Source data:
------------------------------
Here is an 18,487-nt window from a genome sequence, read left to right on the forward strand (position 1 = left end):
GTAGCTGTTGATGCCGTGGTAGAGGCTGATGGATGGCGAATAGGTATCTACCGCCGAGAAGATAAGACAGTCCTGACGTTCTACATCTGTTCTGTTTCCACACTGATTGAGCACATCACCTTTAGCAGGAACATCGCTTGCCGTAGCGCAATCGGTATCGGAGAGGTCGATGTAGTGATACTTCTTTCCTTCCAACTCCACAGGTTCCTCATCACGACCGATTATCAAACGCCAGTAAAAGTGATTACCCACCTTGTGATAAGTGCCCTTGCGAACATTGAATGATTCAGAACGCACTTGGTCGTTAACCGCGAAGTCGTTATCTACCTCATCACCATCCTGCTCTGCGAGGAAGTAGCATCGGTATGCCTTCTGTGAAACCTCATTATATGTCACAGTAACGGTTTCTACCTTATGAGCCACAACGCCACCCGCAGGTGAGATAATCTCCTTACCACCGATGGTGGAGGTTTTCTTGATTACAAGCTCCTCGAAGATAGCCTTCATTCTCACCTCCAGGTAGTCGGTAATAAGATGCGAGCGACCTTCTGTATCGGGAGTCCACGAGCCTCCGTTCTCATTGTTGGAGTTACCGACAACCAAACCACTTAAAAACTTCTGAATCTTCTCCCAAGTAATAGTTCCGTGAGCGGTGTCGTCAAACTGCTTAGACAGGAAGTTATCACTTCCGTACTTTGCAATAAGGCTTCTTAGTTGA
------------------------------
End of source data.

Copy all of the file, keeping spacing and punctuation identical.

Here is an 18,487-nt window from a genome sequence, read left to right on the forward strand (position 1 = left end):
GTAGCTGTTGATGCCGTGGTAGAGGCTGATGGATGGCGAATAGGTATCTACCGCCGAGAAGATAAGACAGTCCTGACGTTCTACATCTGTTCTGTTTCCACACTGATTGAGCACATCACCTTTAGCAGGAACATCGCTTGCCGTAGCGCAATCGGTATCGGAGAGGTCGATGTAGTGATACTTCTTTCCTTCCAACTCCACAGGTTCCTCATCACGACCGATTATCAAACGCCAGTAAAAGTGATTACCCACCTTGTGATAAGTGCCCTTGCGAACATTGAATGATTCAGAACGCACTTGGTCGTTAACCGCGAAGTCGTTATCTACCTCATCACCATCCTGCTCTGCGAGGAAGTAGCATCGGTATGCCTTCTGTGAAACCTCATTATATGTCACAGTAACGGTTTCTACCTTATGAGCCACAACGCCACCCGCAGGTGAGATAATCTCCTTACCACCGATGGTGGAGGTTTTCTTGATTACAAGCTCCTCGAAGATAGCCTTCATTCTCACCTCCAGGTAGTCGGTAATAAGATGCGAGCGACCTTCTGTATCGGGAGTCCACGAGCCTCCGTTCTCATTGTTGGAGTTACCGACAACCAAACCACTTAAAAACTTCTGAATCTTCTCCCAAGTAATAGTTCCGTGAGCGGTGTCGTCAAACTGCTTAGACAGGAAGTTATCACTTCCGTACTTTGCAATAAGGCTTCTTAGTTGA